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June 13, 2013Follow @JohnVeldhuis
The Arizona Sun Devils look a lot different today than they did in September of 2010, when they made the trip up to Camp Randall for their last game against the Wisconsin Badgers. Dennis Erickson was in the midst of his fourth year in Tempe, and the Sun Devils were trying to break out of a two-year slump after they won 10 games in 2007.
But three years after the Badgers eked out a 20-19 win over the Sun Devils, even Arizona State's uniforms are different. Todd Graham is now running the show after fleeing Pittsburgh after one season, but the results have been pretty good so far. The Sun Devils won eight games in Graham's first year, and won their first bowl game since 2005.
And now that Graham has one year at Arizona State under his belt, the Sun Devils have set their sights a little higher. To find out if Arizona State can keep up their momentum, I asked Chris Karpman of ASUDevils.com a few questions about their season outlook. He's got some great insight, so make sure to follow him on Twitter (@ASUDevilscom) before the Badgers make the trip out west.
I don't think it's a stretch to say Todd Graham arrived in Tempe under less than ideal circumstances. That being said, how has the team responded to him since he took over the program? An 8-5 record isn't anything to scoff at in a coach's first year.
Chris Karpman: Overall the players have responded very well and there's no better emblem of that than the team's turnaround in penalties. The Sun Devils were the worst BCS team in the country in penalty yards per game in Dennis Erickson's final season and a year later, the disciplined, attention-to-detail approach of Todd Graham was quickly assimilated as ASU led the Pac-12 in fewest penalty yards per game. ASU fans didn't care about what Pitt fans or national media felt about Graham leaving that school after one year and it doesn't seem to matter whatsoever in recruiting. The 2013 version of the Sun Devils should be even better than last year, at least talent-wise.
What kind of offensive and defensive schemes should the Badgers expect to see when they make the trip down to Arizona? What's Graham's coaching style?
CK: Graham is the play-caller and architect of a very hybrid, multiple defense that changes its look from within games depending on down and distance and the style of the opponent's offense. One thing is a common thread, however, and that's the aggressiveness of Graham with play calling. The Sun Devils bring five or more pass rushers on probably 75 percent or more of its defensive snaps and often run blitzes. This is the reason that it is the only school in the country to return two players who each had 20 or more tackles for loss and 10 or more sacks from last season. The blitzes come from all over the field too, and as a result the secondary plays a lot of different coverages. The goal is to keep opposing quarterbacks on their toes and more prone to making mental mistakes resulting in turnovers. Offensively, ASU runs a spread offense that uses a lot of zone read and pass-run post-snap options. It throws the ball to its backs a lot, including its h-back (what it calls the 3-back), and likes to run a lot of power and inside zone runs. It wants to establish the run to open the field up.
Who are the players to watch on both offense and defense? Do you think the Sun Devils will be better on offense or defense this year?
CK: Offensively, junior quarterback Taylor Kelly set a school record as a first year starter in 2012 with his completion percentage, and finished second all time in touchdown passes in a season, and did so with a bad receiver corps. H-back Chris Coyle set a school record for most catches for a tight end in a season, beating famous ASU tight ends Zach Miller and Todd Heap. At running back, senior Marion Grice averaged more touchdowns per touch than any of the most prominent backs in the league last year and that was in his first season in Tempe. Sophomore back D.J. Foster is a potential star in the making. Defensively, senior defensive tackle Will Sutton was a consensus All-American and Pat Tillman Pac-12 Defensive Player of the Year and junior devil backer (a hybrid end/linebacker position) Carl Bradford had 20-plus tackles for loss and 10 sacks. Linebacker Chris Young, safety Alden Darby, cornerback Osahon Irabor and tackle Jaxon Hood are all-conference candidates.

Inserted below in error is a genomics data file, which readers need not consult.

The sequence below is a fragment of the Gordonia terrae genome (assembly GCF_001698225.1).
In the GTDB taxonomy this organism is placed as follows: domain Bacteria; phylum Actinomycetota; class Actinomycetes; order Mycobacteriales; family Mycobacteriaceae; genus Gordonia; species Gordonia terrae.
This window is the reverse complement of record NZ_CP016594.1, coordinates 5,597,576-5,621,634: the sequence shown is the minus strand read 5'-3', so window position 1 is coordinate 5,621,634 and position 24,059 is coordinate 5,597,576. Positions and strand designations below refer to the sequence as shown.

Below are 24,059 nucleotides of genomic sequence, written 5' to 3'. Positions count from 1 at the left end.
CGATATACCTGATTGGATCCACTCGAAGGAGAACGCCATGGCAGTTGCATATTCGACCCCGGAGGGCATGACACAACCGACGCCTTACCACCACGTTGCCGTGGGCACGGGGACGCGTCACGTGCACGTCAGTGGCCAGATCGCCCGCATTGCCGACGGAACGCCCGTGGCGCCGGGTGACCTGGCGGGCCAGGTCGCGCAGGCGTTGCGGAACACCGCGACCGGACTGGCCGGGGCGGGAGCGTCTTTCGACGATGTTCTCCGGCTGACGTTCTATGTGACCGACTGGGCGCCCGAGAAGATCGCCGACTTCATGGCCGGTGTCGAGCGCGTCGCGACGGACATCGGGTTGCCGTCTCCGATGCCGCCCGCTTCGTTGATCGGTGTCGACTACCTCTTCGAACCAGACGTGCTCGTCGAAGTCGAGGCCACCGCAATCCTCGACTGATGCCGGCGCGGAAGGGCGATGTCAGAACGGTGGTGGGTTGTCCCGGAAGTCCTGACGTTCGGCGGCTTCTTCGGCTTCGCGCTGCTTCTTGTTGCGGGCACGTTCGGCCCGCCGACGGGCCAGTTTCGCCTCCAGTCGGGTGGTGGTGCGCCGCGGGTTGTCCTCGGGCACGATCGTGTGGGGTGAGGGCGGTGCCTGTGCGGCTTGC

The Sun Devils look to have a brutal schedule this year. Which stretch of games do you think will determine if they can take the program to another level?
CK: ASU hosts Wisconsin for its seconds game of the year and then plays at Stanford before a home game against USC and a neutral game against Notre Dame. Going 2-2 through that stretch with at least one Pac-12 win would be a respectable start and potential springboard for a potential Pac-12 South run. If ASU could somehow go 3-1 in those games it could potentially set itself up for one of its best seasons in recent memory. A 1-3 result would potentially be demoralizing.
What's a reasonable record for Sun Devils fans to expect in Graham's second year? Is Arizona State a sleeper team in the Pac-12 South like some have said?
CK: This is probably the most talented ASU team I will have covered in the last decade if junior college receivers Jalaen Strong and Joe Morris qualify for initial eligibility. The defense could be among the best in the country and the offense has great running backs, a very good quarterback and tight end, and a good offensive line. Strong and Morris could elevate it to a great offense and if so, ASU probably should win at least nine games. It wouldn't surprise us in the slightest if ASU won 10 games and was ranked in the Top-15 or so at the end of the season. That's a reasonable goal.
Thanks again to Chris for giving us the scoop on the Sun Devils. Make sure to follow him on Twitter @ASUDevilscom and visit ASUDevils.com for more Arizona State coverage.